I have two pretty high-achieving high schoolers and their school was, from what I can tell, far better prepared to go to remote learning than most schools. They have had a steady and fairly regimented assignment pipeline. There are video meetups with teachers and a number of resources for students who need to communicate directly with teachers.

They are also kinda flailing in many ways. Their schedule and structure has been difficult to maintain, and they are socially isolated in ways that none of us could even begin to imagine being when we were fourteen and sixteen-years old. They’ll get by because they’re bright, they’re pretty self-motivated, and because they go to a school that does not want for material resources. They also have parents who transitioned easily into working from home and who, thus far, have not been at risk of losing their jobs.

I can only imagine how rough all of this is for kids who do not have all of these things going for them. Whose schools are not well-funded by a wealthy suburb’s property tax base. Whose parents are strapped and stressed. Who may have to worry about where the next meal is coming from.

School is not just about ticking off bullet points on a state-mandated lesson plan. It’s an essential part of a community. An essential part of every child’s upbringing and socialization. There is no substitute for kids going to school, and to the extent anyone uses our few months of a remote learning as a pretext for slashing education budgets and promoting “post-pandemic” remote learning initiatives, they will be making a catastrophic mistake.

 

In Texas, their governor, Greg Abbott, who has been touting an aggressive reopening plan for his state, was recorded on a private call admitting that “every scientific and medical report shows” state re-openings “ipso facto” lead to an increase in coronavirus cases:

“How do we know reopening businesses won’t result in faster spread of more cases of COVID-19?. Listen, the fact of the matter is pretty much every scientific and medical report shows that whenever you have a reopening—whether you want to call it a reopening of businesses or of just a reopening of society—in the aftermath of something like this, it actually will lead to an increase and spread. It’s almost ipso facto. The more that you have people out there, the greater the possibility is for transmission. The goal never has been to get transmission down to zero.”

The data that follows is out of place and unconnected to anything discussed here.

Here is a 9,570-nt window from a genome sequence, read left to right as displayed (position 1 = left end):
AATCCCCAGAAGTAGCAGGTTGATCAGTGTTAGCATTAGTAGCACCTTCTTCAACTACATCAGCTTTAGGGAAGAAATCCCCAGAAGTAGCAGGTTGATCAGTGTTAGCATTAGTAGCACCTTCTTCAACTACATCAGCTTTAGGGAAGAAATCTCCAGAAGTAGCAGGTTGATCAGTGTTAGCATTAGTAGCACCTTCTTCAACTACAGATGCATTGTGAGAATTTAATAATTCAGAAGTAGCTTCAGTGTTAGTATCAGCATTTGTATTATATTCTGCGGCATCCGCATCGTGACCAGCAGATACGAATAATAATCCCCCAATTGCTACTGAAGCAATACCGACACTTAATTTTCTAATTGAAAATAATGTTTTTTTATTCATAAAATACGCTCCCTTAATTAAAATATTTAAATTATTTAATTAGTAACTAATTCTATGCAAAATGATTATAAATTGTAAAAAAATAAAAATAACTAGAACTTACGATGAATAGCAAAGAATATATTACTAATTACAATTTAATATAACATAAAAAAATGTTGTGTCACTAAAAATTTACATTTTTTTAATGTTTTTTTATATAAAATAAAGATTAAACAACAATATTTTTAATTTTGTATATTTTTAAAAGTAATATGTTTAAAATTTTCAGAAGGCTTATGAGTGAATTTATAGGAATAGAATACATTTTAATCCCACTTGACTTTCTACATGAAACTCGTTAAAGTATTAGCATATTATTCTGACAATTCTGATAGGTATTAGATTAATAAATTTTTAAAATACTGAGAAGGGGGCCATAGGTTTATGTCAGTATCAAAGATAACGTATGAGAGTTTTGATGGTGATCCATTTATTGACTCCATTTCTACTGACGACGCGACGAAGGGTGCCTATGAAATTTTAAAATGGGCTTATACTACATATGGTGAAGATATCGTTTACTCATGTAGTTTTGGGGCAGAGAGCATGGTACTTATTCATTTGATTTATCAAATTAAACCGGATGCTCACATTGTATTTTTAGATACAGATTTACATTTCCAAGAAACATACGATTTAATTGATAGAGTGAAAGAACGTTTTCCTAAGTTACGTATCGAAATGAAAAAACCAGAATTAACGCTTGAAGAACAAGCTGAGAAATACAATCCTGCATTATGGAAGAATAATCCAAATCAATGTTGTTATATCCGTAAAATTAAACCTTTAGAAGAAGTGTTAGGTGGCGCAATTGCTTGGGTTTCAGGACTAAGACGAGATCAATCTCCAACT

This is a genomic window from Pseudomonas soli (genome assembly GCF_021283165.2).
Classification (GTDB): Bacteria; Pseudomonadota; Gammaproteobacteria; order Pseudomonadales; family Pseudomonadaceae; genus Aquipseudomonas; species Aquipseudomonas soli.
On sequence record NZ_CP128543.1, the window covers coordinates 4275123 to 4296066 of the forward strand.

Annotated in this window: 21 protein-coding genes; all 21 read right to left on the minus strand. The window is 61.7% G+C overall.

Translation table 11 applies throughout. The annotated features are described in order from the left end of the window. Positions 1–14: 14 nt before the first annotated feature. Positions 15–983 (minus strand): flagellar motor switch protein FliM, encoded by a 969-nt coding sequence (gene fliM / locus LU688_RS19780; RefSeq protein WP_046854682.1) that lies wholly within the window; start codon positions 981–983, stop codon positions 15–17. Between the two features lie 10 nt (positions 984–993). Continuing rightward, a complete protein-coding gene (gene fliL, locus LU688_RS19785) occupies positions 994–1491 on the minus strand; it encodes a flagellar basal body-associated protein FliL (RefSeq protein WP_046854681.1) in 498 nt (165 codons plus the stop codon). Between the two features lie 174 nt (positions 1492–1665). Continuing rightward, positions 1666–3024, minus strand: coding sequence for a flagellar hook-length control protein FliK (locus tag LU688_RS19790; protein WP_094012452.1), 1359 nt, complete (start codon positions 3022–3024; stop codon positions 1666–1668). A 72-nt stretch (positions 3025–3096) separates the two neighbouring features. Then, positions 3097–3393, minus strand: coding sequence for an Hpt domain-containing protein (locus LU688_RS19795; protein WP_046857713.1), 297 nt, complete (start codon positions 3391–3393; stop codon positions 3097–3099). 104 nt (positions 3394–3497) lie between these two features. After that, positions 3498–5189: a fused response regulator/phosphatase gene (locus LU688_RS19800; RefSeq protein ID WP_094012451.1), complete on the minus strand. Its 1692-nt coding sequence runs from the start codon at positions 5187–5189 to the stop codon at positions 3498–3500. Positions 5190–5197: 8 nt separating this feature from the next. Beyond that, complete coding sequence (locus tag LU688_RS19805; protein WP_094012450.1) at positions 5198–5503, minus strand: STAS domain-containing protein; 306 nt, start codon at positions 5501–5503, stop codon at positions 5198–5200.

He’s now claiming this is what he’s been saying all along, but that’s not true. He has been saying that if numbers of infected go up after reopening it’s because of increased testing just showing people who were already infected.

As I’ve been saying for a long time now: they know that what they’re doing is wrong. They know that because we do not have adequate testing procedures and resources that the sort of reopening they are mounting right now is going to lead to otherwise avoidable deaths. They simply don’t care. They’re OK with it because they believe the mass of deaths coming down the pike will blend into the news cycle in ways that a besieged economy cannot. They’ve made a choice and we’re all expected to live with it. Or die with it.

So again, this is why I put hope in medical breakthroughs that may be pie in the sky at the moment. It’s literally all we have.

 

Short of that kind of hope we’re left with distractions:

If, in 1991, someone had asked you to bet money on the likelihood that the lead singer of Guns N’ Roses was going to get into a Twitter beef with the Secretary of the Treasury during a global pandemic, what would you have said? Apart from “wait, what’s Twitter?”

Get in the ring, Steven. When we’re not stricken with existential terror, we’re all kinda bored. I’d sort of like to see what happens.

 

 

(Featured Image: Ed Vill, Wikimedia Commons)

Craig Calcaterra

Craig is the national baseball writer for NBCSports.com. He writes about things other than sports at Craigcalcaterra.com. He lives in New Albany, Ohio with his wife, two kids, and many cats.